Rumi – Two Ways of Running

A certain man had a jealous wife
and a very, very appealing maidservant.

The wife was careful not to leave them alone,
ever. For six years they were never left
in a room together.
But then one day
at the public bath the wife suddenly remembered
that she’d left her silver washbasin at home.

“Please, go get the basin,” she told her maid.

The girl jumped to the task, because she knew
that she would finally get to be alone
with the master. She ran joyfully.
She flew,
and desire took them both so quickly
that they didn’t even latch the door.

With great speed they joined each other.
When bodies blend in copulation,
spirits also merge.

Meanwhile, the wife back at the bathhouse,
washing her hair, “What have I done!
I’ve set the cotton-wool on fire!
I’ve put the ram in with the ewe!”

She washed the clay soap off her hair and ran,
fixing her chador about her as she went.

The maid ran for love. The wife ran out of fear
and jealousy. There is a great difference.

The mystic flies moment to moment.
The fearful ascetic drags along month to month.

But also the length of a “day” to a lover
may be fifty thousand years!

You can’t understand this with your mind.
You must burst open!

Fear is nothing to a lover, a tiny piece of thread.
Love is a quality of God. Fear is an attribute
of those who think they serve God, but who are actually
preoccupied with penis and vagina.

You have read in the text where They love him
blends with He loves them.
Those joining loves
are both qualities of God. Fear is not.

What characteristics do God and human beings
have in common? What is the connection between
what lives in time and what lives in eternity?

If I kept talking about love,
a hundred new combinings would happen,
and still I would not say the mystery.

The fearful ascetic runs on foot, along the surface.
Lovers move like lightning and wind.
No contest.
Theologians mumble, rumble-dumble,
necessity and free will,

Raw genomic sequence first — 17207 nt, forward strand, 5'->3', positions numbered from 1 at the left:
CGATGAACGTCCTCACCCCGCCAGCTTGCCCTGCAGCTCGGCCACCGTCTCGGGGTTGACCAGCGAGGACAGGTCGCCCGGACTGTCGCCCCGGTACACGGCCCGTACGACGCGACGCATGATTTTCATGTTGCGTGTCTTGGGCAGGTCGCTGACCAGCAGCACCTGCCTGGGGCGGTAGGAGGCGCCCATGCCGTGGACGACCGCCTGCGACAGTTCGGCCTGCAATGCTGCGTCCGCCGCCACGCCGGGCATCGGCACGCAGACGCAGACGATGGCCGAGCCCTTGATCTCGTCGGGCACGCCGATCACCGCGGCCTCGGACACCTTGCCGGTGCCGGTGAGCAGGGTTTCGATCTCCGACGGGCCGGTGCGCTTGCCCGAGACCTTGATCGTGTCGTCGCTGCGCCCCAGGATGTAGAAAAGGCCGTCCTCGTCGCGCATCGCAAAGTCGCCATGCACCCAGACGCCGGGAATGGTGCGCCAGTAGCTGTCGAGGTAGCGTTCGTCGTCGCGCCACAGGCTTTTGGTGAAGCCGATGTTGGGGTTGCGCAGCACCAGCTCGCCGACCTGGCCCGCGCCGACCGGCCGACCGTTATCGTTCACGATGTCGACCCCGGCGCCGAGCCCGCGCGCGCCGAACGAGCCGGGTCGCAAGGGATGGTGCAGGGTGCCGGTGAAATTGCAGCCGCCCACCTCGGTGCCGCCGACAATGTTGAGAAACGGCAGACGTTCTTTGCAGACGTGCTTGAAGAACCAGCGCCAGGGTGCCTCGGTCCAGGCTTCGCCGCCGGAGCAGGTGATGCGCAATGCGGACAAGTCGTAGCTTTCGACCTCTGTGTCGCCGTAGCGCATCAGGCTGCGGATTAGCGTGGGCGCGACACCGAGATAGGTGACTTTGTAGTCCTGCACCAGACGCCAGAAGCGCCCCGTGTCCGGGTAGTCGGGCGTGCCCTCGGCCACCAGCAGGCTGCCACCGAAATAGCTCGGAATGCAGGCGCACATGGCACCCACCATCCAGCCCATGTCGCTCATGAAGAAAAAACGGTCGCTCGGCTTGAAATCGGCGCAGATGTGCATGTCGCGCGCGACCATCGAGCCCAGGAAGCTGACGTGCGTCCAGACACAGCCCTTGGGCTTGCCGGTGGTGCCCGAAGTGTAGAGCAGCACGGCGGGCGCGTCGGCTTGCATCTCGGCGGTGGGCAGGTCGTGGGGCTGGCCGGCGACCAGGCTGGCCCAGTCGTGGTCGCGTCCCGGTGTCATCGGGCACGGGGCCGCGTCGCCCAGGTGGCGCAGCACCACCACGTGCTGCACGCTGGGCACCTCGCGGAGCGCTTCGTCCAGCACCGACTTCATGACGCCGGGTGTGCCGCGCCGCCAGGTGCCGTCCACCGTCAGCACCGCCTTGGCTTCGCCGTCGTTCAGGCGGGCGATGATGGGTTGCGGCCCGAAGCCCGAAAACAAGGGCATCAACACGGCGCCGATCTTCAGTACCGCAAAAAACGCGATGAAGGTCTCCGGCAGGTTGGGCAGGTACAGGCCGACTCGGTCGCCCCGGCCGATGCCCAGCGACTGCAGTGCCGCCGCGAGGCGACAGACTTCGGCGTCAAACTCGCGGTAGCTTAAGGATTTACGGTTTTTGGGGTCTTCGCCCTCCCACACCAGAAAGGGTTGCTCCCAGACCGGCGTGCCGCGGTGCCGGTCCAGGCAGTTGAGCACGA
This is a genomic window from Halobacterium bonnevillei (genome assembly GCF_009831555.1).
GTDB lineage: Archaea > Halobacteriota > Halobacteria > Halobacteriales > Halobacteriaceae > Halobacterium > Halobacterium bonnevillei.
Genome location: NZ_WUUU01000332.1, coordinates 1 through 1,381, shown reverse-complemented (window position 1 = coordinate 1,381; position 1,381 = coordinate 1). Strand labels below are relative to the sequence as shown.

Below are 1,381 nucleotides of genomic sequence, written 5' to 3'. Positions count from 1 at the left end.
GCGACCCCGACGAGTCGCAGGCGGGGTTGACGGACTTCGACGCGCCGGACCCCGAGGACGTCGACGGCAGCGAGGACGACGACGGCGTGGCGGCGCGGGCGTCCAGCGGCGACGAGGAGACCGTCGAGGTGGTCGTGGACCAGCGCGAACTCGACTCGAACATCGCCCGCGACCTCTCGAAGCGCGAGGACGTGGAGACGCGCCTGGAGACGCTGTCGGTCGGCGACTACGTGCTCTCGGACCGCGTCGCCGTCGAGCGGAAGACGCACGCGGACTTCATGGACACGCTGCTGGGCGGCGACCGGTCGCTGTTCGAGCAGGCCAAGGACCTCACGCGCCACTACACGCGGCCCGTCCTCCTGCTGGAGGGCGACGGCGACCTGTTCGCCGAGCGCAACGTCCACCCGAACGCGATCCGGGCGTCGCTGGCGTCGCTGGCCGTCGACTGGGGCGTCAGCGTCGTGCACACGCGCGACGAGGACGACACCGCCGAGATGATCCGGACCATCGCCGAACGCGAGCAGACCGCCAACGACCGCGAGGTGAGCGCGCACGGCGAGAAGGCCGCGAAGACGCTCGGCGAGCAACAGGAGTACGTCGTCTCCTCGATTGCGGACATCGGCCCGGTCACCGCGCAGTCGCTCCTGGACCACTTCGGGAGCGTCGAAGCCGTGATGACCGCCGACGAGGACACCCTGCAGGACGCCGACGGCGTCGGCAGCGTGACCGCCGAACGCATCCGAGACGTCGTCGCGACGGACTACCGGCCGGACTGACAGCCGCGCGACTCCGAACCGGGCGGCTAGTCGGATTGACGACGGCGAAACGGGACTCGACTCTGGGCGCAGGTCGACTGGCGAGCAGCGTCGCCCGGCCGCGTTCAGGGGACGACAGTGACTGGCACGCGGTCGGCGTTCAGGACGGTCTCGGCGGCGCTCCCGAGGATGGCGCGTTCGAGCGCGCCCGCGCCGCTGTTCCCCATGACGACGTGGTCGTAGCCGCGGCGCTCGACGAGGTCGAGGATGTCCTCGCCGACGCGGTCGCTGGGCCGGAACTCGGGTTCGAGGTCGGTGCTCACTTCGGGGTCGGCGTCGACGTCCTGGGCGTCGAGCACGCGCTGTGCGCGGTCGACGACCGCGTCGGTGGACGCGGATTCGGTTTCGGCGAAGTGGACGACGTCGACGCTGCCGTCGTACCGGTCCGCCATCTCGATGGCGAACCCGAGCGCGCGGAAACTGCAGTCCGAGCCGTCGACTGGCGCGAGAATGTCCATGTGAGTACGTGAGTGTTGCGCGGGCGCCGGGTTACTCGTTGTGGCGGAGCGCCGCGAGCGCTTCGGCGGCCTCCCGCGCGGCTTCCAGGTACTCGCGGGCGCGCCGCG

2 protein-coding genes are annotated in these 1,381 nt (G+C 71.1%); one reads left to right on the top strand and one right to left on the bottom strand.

while lover and beloved
pull themselves
into each other.

The worried wife reaches the door
and opens it.
The maid, disheveled, confused, flushed
unable to speak.
The husband begins his five-times prayer.

The wife enters this agitated scene.
As though experimenting with clothes,
the husband holds up some flaps and edges.

She sees his testicles and penis so wet, semen
still dribbling out, spurts of jism and vaginal juices
drenching the thighs of the maid.
The wife slaps him
on the side of the head,
“Is this the way
a man prays, with his balls?
Does your penis
long for union like this?
Is that why
her legs are so covered with this stuff?”

These are good questions
she’s asking her “ascetic” husband!

People who renounce desires
often turn, suddenly,
into hypocrites!


14 thoughts on “Rumi – Two Ways of Running

  1. i experience this with a man i admire–not that we’re trespassing anyone’s right, or copulating, but every single no we say to each other is a lie through gritted teeth.


  2. Amusing. This Rumi’s quite a storyteller. Liked that ending. Hehehe. Just adding that we needn’t blame religion -it’s a poor victim of how we abuse things.
    Awaiting your 2nd move Madd.


  3. Wow, I never knew Rumi got so raw. This is an intriguing poem. I’m curious how others interpret this. The lines about the “ascetic” husband and the hypocrite confuse me. Who is the ascetic and who is the hypocrite in this scenario?
    You definitely piqued my interest as usual, Maddy. {{{hugs]}} Kozo


    • Yes, that’s why Rumi’s poems are so effective. He’s saying look within, being human – all parties are hypocrites! The husband & maid lusts for one another, yet denies the obvious. The wife is jealous and fearful, yet remains with him because she’s powerless herself. If only we’re honest with ourselves, then clarity arises – no internal conflict. Rumi’s the man! {{{Big hug}}} ♥


      • Wow, love that reading, Maddy. Makes Rumi into a pre-feminist–advocating for women to pursue what is in their hearts rather than succumb to society’s boxes. Rumi is the man! {{{hugs}}} Kozo


    • Hey Rosanna, thanks for dropping by! Know thyself – is Rumi’s purpose. Poetry is like a Rorschach test, underneath the surface, what does it mean to you? Really great parable, I luv it! ♥


  4. Dump the man. If he can’t please you and you him admit defeat without causing continued pain . Who cares about who failed who. That battle can be endless in self guilt. I went throught a simluar thing trying to understand why a certian type that can not please me sexually regardless of what they do. it took years to find out when a man starts getting overly dependant on me I simply can’t have sex with him. It turns into sex with a dependant and that is gross. The only thing to learn is what turns you off not him. Dump him. Give him the maid to be more dependant on him. If a maid is his dependant let him live with ability only. She wont help him get anything else done. That is poetic justice friends. If housekeeping skill ability is the most he wants in a women let him die with it. It is his inabilty to deal with more anywhere in life. Obviously a losser.


    • Well hello! I’m glad this wonderful poem reflects/ reveals certain aspects of yourself. It’s very valuable to understand who you really are. Really great poetry is powerful that way! Awesome ☼


♥Thanks for sharing♥

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